One of the leading causes of small and medium (SME) businesses going bust is a failure to manage cash flow.
Centime, Inc. recently launched a comprehensive package to address the issue. “Study after study suggests this is a problem that hasn’t been solved,” said BC Krishna, founder and CEO of Centime. JP Morgan Institute did an analysis of 600,000 businesses they bank to see how much cash they had on hand. The median was 27 days of cash, “so if their cash flow dries up, that’s how long they could last,” the study found.
“The pandemic, with impacts you don’t control, can sweep through millions of businesses,” he added. “We help growing small and mid-sized businesses that employ between ten and one thousand employees. Growing businesses face numerous challenges as they scale and ensuring that they have control over cash flow is a critical life-and-death element of growth and survival.”
Centime’s cloud-based solution has four legs, added Krishna.
“The first is to build a cash flow roadmap, how much cash do you have, how long will it last. Companies need a forecast of their cash flow to see if they have enough receivables coming in to meet predictable expenditures, like payroll.
“Often these are timing issues. I have an invoice to IBM in 30 days but payroll next week.”
That could be a problem.
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Centime integrates with accounting packages popular for SMEs, like Quickbooks, and it uses artificial intelligence and machine learning to forecast how long cash will last.
“Having a forecast is necessary but not sufficient. Businesses have three things to control for cash flow. A big part of your cash flow is your invoices, will you be paid on time. Fifty-five percent of invoices are paid late. If you have 30 days of cash and get paid in 45 days, that has an impact. We help businesses predict payment delays and send out reminders to customers, starting with a followup when they send the invoice, another notice days before it is due, and a reminder to pay when it is due.”
Centime shows days payable outstanding and with its reminders it helps companies get paid faster.
“You also have payables. You expect to pay your suppliers but you have same issue — if you are short, you want to delay payments, but without a forecast your decisions will be suboptimal. You may want to put some bills on a credit card and get another 30 days, but then will the supplier accept credit cards, and will you accept the card fees if the supplier won’t?”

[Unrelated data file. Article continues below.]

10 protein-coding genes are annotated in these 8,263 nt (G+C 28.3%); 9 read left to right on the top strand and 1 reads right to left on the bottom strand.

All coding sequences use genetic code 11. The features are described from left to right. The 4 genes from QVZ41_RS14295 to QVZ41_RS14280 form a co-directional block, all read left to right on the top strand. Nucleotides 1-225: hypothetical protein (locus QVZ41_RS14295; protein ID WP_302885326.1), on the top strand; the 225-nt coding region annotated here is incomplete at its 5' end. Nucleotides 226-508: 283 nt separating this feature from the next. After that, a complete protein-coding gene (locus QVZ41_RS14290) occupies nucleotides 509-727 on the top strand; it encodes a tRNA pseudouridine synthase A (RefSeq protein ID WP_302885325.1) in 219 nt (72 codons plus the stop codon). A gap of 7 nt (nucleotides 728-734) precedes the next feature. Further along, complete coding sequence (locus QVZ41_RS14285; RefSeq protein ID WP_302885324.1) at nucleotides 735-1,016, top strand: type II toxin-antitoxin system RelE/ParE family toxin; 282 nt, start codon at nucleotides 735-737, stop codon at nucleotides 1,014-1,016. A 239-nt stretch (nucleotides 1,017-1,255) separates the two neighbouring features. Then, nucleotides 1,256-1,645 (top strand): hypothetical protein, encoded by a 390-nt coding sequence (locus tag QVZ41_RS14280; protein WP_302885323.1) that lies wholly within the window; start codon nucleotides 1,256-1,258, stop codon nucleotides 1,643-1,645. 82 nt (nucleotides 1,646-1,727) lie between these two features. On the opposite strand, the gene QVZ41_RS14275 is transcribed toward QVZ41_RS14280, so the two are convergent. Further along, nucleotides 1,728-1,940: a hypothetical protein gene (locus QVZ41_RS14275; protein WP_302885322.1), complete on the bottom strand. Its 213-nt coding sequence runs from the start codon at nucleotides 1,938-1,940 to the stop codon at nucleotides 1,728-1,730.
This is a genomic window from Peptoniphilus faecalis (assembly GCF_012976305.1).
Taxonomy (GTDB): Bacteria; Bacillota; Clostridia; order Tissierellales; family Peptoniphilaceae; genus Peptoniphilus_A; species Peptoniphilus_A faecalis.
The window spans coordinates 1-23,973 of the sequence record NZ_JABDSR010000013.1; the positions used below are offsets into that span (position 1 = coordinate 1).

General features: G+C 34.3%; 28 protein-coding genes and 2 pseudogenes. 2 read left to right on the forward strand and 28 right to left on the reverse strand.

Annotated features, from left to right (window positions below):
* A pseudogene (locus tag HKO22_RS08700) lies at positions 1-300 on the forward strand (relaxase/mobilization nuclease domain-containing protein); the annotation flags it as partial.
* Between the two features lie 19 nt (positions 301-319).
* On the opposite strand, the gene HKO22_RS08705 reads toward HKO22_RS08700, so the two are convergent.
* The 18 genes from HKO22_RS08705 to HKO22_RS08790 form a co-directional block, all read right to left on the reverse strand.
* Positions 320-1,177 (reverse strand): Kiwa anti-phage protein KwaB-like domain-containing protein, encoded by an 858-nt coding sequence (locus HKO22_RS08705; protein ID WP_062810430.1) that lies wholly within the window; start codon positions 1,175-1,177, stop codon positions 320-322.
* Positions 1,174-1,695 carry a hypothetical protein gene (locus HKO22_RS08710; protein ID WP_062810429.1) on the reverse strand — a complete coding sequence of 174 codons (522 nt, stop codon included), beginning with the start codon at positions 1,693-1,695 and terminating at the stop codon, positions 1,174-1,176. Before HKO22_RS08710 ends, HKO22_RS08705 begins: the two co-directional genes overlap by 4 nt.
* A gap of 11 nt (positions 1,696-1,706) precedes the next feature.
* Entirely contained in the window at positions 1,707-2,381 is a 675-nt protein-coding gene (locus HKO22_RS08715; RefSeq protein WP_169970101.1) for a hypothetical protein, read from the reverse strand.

Forecasts, receivables, payables, and managing credit — some companies do one or two of these but Centime’s research didn’t find any that cover all four aspects of cash flow.
Flow is only half of the cash flow issue — for the cash side, First National Bank of Omaha is working with Centime.
David Cota, who leads wholesale banking at FNBO, said their SMB customers deal with cash flow issues every day.
“A lot of our business customers were telling us that in an effort to manage cash flow, the bank was providing part of what they needed, they were creating a lot of manual processes to manage their side. We had been working on ways we could help bring that full picture to light for them when BC stepped forward with Centime.”
Although some small businesses say they are neglected by bank lenders because it takes nearly as much time to do a small loan as it does to make a large loan to a corporation, Cota said FNBO has a very active business in SME landing.
“There are many small businesses out there that are very credit worthy, and we lend to them everyday. It’s an active, viable part of our business.”
The bank has long-term relationships with many businesses and also lends to new businesses, often through commercial cards, which is the way many new businesses begin to secure credit. It is developing plans for a pilot with Centime, he added.
“We are excited about the opportunity to partner with BC and his team because we think this is a real important need, especially in the SME space.”